While there may be a place for appropriate illustrations and humor, none of these have the power to save a person. After a sinner has been “entertained” and had a laugh or two and was impressed by the preacher’s rhetoric skills, without the Gospel he is still lost. I once saw a cartoon panel that illustrates this point. Two older men were pictured having a conversation as they were leaving church services:
“Charlies, things sure have changed at church.”
“What do you mean?” Wilbur asked.
“Well, remember when we used to have to bring our Bibles to church; now we need to bring a dictionary.”
In my humble opinion which is based on experience and observations about the current state of preaching, we need to take a fresh look at preaching. The status of Christianity both locally and globally rests on the mission of the church to preach the word, the whole word, and nothing else but the word.
We need a brigade of preachers, soldiers of the cross (cf. 2 Timothy 2:1-3), (not pulpiteers) like we have never needed them before. Paul speaks about this honor of engaging in the “foolishness of preaching”. “For since, in the wisdom of God, the world through wisdom did not know God, it pleased God through the foolishness of the message preached to save those who believe” (1 Corinthians 1:21).
The church rises, stagnates, or fails relative to the preaching of the word. We are slipping, if we haven’t already, into the state described by Hosea hundreds of years ago: “My people are destroyed for a lack of knowledge. Because you have rejected knowledge, I also will reject you from being priests for Me” (Hosea 4:6).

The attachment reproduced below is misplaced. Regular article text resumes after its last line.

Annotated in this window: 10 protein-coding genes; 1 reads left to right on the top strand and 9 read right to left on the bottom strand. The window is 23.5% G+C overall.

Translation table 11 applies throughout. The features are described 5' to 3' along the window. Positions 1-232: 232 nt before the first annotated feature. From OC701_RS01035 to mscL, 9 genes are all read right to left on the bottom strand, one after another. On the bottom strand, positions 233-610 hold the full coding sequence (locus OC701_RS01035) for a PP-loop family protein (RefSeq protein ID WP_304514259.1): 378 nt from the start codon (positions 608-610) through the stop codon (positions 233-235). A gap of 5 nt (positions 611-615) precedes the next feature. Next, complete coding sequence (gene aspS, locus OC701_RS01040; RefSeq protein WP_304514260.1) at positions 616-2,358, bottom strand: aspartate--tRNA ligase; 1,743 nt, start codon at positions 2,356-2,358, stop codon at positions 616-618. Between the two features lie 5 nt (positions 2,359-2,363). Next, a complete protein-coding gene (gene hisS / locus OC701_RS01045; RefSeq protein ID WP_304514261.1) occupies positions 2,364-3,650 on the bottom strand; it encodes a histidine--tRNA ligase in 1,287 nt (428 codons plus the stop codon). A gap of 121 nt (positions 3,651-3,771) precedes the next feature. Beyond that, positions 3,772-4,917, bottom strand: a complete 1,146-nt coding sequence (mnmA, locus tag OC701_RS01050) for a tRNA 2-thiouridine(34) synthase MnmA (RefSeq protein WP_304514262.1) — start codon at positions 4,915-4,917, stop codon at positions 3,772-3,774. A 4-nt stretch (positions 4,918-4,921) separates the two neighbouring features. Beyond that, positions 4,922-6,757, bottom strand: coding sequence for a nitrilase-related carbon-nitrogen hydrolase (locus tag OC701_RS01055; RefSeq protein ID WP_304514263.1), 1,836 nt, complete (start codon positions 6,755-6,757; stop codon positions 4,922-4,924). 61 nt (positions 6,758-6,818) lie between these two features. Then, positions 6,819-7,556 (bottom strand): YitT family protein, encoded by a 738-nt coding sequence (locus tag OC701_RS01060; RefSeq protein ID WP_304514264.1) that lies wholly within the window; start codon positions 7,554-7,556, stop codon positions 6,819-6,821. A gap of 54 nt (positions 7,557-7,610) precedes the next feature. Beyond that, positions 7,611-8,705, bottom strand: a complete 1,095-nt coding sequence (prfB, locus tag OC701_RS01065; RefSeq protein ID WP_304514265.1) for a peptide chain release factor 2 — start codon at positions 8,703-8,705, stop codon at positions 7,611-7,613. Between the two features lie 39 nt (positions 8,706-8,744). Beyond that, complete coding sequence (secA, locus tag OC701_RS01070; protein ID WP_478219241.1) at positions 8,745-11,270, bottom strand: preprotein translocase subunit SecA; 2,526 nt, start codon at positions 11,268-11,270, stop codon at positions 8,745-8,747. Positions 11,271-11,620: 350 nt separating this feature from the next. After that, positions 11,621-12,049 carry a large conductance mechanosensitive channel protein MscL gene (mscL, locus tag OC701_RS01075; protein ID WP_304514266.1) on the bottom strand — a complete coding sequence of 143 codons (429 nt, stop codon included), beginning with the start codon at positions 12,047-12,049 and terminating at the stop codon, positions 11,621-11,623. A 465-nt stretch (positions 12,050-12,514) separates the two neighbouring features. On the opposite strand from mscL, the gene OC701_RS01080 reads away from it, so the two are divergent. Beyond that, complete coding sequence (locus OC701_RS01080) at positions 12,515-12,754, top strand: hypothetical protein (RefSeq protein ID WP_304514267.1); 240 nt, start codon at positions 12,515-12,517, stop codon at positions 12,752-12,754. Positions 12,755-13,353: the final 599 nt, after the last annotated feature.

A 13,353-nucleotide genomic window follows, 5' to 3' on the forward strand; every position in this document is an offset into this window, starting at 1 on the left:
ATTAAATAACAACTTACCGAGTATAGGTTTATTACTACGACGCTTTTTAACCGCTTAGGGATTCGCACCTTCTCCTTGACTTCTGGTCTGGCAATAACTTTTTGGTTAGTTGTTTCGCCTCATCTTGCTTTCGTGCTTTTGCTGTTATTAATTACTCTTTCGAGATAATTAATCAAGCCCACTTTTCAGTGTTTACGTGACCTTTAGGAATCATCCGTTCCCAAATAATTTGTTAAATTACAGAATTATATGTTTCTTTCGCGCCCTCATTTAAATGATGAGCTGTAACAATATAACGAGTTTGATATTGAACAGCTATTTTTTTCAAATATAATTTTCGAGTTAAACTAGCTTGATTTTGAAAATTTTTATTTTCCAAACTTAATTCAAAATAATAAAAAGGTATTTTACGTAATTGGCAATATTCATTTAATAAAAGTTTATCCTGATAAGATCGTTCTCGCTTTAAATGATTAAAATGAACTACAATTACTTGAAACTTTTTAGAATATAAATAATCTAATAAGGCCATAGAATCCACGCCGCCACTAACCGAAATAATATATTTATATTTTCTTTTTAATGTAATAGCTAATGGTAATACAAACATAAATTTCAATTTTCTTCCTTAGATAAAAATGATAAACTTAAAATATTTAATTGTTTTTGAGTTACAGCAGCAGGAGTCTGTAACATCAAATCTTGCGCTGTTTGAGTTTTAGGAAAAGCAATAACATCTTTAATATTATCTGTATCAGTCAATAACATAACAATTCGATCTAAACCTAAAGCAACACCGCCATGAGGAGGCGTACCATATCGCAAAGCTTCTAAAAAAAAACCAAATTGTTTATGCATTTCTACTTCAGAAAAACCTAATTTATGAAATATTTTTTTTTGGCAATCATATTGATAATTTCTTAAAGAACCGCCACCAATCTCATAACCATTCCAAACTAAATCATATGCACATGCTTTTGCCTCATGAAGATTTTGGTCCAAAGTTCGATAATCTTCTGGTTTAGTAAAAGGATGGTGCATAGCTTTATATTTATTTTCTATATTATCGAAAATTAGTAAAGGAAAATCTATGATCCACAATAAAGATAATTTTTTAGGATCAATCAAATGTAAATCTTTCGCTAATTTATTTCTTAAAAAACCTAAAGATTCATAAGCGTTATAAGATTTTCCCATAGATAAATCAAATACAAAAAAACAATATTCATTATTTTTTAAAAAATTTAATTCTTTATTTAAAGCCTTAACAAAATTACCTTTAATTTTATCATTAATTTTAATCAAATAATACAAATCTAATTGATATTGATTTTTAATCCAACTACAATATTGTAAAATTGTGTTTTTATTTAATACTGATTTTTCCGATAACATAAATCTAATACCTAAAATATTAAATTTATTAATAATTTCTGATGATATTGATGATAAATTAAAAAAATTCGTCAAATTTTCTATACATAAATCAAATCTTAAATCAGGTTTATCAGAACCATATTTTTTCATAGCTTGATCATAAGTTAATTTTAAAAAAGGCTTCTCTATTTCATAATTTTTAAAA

On a technical note, the basis Greek form of the word “preach” (kerusso) declares the rooting in the kerygma—The Gospel. When the word is preached the preacher is speaking on God’s behalf. He is announcing God’s love and grace through the redemption which is only in Christ (cf. Acts 4:10-12).
Biblical preaching cannot be reduced to an outline, a set of points and well-rehearsed illustrations presented in colorful power point presentations. Bible preaching first centers in the contextually exegeted Scriptures, flowing from a heart of fire that is seeking to snatch the lost out of the fire (cf. Jeremiah 20: 9; Jude 20-23).
Biblical preaching does not center in what the hearers’ declare what they wish to hear, would like to hear, or some self-felt need. Preaching declares what God sees as the needs of the soul, and meets these needs through the Gospel of Christ and the supporting Epistles.
In biblical preaching, the redeemed, frail, sinful, and at best, needy preacher stands and dares to speak for God. He speaks not because it is his “job” or because he doesn’t have anything else to do on Sunday. His daily memory reminder, as well as written on numerous pieces of paper and visible plaques are the words of Paul: “For if I preach the gospel, I have nothing to boast of, for necessity is laid on me; yes, WOE is me if I do not preach the gospel!” (1 Corinthians 9:16).
Let’s be open-minded and unafraid to take a fresh look at the preaching of today. Let’s return to a biblical evaluation of the preacher and preaching. Maybe the church needs today more pulpits with blood, sweat, and tears instead of polish.